P.S. all those bossy blocks are tucked away, in a drawer, until I return.

Thursday, May 9, 2013

Darn Bossy Blocks

 It's off to the chopping block, for these darn bossy blocks. When working with these large wonky curves it's really easy to underestimate the visual impact. Throw a few large prints into the mix and I'm just not happy.
 So, a little slicing.
 Some more chopping.
Audition some background fabric. 
Oh heck....time to take a walk and maybe just stuff them in the drawer for another day.

Update: I'm so frustrated, that I'm sure my walk will head me straight over to the quilt shop.....oh dear...that could mean trouble. You understand, sometimes a little fabric therapy is a necessity!!! 


Monday, May 6, 2013

Wonky Curves Tutorial

How to make Wonky Curved Blocks (16")
I'm going for a fairly over sized block, but the method works for any size block you would like to make. 
  • Cut a variety fabrics of fabrics 20" square.
  •  Stack the fabrics together, right sides up and clip one corner (through all the layers).
  • This is a really helpful step, as it helps you keep the proper orientation of the block. 

  • With your marker of choice, draw a wonky curve on the top fabric.
  • If you want a perfect curve just use a curved ruler or plate....whatever works for you.

  • Cut through all layers along the marked line, using either scissors or a rotary cutter. I have a tendency to use my scissors because I have a pair of Gingher Scissors that can easily cut through ten or more layers of fabric, plus I probably have a little more control using scissors.
  •  Once you have cut through all the layers you can shuffle the pieces around until they are pleasing to you. This is much the same as the "Stack the Deck" way of doing things by Karla Alexander. The difference here is we cut, shuffle and sew and then keep repeating that sequence of steps, rather than making all the cuts and then sewing. It's so much easier to keep track of the pieces this way.
  • It's my preference to sew with the convex part of the block or the belly on top and the concave on the bottom (right sides of the fabric together. 
 Trust me, this is much easier than it looks. These wonky over sized blocks are a wonderful if you are new to sewing curves. The blocks get squared up at the end so if things aren't perfectly lined up at the beginning or end of the seam....NO WORRIES.
  • Line up the fabric as I have and take a few stitches using a quarter of an inch or slightly smaller seam allowance.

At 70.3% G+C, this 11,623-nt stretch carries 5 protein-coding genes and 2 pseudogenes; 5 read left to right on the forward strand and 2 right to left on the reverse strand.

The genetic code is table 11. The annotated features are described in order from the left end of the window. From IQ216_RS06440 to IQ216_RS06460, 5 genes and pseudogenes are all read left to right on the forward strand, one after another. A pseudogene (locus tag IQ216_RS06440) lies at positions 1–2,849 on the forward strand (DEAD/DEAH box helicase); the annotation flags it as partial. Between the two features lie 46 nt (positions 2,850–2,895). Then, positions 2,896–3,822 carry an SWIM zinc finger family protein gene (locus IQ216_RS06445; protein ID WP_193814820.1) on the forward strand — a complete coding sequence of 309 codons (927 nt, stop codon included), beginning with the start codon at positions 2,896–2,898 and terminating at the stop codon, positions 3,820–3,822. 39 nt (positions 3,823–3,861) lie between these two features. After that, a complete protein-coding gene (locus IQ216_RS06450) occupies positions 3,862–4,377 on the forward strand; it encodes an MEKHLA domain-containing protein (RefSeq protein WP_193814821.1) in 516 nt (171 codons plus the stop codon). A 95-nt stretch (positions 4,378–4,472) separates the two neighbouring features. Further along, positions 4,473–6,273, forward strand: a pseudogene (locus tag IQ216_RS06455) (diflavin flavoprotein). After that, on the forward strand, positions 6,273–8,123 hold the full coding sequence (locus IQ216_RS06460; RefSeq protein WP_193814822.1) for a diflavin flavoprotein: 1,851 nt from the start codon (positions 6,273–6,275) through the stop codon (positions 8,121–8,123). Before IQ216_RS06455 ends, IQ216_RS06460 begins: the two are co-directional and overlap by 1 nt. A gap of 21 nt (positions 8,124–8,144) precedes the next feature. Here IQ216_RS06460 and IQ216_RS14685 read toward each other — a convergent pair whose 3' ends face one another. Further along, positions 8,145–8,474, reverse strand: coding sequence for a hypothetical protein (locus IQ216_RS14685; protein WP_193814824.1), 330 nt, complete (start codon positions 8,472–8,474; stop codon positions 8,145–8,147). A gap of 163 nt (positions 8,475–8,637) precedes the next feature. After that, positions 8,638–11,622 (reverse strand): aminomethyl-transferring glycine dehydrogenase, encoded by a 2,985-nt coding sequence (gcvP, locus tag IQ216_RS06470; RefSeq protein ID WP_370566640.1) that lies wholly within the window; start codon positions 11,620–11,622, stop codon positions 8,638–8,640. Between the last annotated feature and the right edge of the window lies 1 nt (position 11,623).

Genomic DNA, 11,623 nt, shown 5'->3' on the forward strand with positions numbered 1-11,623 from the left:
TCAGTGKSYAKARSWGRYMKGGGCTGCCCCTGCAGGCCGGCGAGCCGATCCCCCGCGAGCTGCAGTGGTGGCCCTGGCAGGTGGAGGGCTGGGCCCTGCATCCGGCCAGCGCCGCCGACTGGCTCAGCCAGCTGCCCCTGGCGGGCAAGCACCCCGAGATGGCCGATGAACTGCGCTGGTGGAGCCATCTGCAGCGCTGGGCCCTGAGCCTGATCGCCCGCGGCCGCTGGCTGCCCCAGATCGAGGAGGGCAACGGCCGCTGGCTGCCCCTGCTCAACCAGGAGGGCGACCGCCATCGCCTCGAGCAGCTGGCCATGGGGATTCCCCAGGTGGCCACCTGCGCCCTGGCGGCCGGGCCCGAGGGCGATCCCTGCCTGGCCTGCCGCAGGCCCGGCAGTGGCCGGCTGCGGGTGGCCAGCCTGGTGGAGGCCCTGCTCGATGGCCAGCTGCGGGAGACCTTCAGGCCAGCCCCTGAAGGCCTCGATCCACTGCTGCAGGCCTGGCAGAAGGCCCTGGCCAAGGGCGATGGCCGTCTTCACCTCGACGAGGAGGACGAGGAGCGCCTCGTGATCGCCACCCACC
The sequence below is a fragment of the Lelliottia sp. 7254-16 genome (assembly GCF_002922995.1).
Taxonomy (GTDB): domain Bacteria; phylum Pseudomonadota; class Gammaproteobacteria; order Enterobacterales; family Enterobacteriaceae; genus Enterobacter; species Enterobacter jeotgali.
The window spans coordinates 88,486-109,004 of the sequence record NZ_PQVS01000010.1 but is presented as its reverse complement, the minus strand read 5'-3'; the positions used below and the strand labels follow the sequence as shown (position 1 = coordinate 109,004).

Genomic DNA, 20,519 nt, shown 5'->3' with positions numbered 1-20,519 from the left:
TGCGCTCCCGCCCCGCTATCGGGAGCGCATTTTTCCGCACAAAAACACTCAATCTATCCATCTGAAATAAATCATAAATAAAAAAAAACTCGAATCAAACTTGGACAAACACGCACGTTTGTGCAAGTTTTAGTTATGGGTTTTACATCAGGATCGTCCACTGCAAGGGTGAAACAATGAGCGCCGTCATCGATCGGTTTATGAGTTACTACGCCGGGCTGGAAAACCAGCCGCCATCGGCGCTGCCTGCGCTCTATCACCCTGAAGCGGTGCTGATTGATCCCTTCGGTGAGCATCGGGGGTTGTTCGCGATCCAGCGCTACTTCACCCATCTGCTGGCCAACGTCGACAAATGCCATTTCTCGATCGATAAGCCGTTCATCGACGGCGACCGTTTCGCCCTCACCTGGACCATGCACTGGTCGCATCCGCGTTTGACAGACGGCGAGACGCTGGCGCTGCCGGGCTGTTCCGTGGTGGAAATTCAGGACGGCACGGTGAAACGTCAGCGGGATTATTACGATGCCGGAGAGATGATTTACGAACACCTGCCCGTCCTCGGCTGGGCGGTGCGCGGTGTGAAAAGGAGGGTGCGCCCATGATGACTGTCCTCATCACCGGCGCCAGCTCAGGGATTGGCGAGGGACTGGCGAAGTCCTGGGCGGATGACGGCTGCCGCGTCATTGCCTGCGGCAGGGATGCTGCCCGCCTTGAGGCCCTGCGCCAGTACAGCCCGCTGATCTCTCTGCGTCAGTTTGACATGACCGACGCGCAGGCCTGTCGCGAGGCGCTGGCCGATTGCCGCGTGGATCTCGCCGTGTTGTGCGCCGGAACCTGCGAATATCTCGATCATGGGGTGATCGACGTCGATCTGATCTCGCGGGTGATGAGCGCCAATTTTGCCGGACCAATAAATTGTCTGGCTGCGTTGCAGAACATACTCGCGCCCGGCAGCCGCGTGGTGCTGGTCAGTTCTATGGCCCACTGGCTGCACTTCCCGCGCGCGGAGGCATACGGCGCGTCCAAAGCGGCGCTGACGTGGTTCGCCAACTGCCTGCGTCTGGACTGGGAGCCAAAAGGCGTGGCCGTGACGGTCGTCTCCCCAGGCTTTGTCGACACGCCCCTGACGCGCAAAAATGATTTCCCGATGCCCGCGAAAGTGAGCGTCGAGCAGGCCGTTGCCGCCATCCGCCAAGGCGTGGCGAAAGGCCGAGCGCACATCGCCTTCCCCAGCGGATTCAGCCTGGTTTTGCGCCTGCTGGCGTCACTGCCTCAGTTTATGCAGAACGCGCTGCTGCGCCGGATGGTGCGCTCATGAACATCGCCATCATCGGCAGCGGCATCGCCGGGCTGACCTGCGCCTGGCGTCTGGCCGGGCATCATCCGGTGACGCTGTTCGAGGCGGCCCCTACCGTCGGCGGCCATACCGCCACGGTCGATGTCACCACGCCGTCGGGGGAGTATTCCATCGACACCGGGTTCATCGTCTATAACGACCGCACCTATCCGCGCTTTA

• Lift your presser foot, leaving the needle down, if needed to line up your edges.
  •  Lift your top fabric as you sew with your left hand and use your right hand to guide the bottom fabric.
  •  Leanne at She Can Quilt put together a wonderful little VIDEO on piecing curves. I highly recommend popping over and viewing helpful!!
  • Here is a picture of the back of the block all sewn together.
  • You can now continue doing the rest of the blocks this way, chain piecing as you go. I often work on just a few blocks at a time, as I'm usually improvising as I go. 
  • Press the seams toward the convex block (the belly).  
  • Stack all the blocks together again, right sides up, lining up the clipped corners.
  • Draw another curve. 
  •  As you can see the blocks start to distort as you continue making cuts and sewing worries, just line up those clipped corners. 

  • Cut along the line.
  • Shuffle the pieces

  •  Sew the seams in the same manner.
  • Regarding the pressing of the seams...there is no really wrong or right way, but when my seams are close together I find it easiest to press the seams in the same direction. 
  • Just keep repeating the above steps until you have as many curves in the block as you desire.
  • At that point I press using plenty of steam and spray starch to flatten the block out.
  • Then square up to desired size.
  1. Square up several pieces of fabric.
  2. Stack fabric right sides up.
  3. Clip one corner through all the layers.
  4. Draw a curve.
  5. Cut the curve.
  6. Piece the curve.
  7. Press the block.
  8. Re-stack the blocks lining up the clipped corners.
  9. Repeat until you have all the all the curved piecing you desire.
  10. Press the blocks with starch and steam.
  11. Square the blocks to size.
As you can see from my sample quilt here......I have worked just a few blocks at a time rather than stacking up all the fabrics at once. This gives each block a little more individuality. I hope this method opens up lots possibilities for you. If anything wasn't clear just let me know.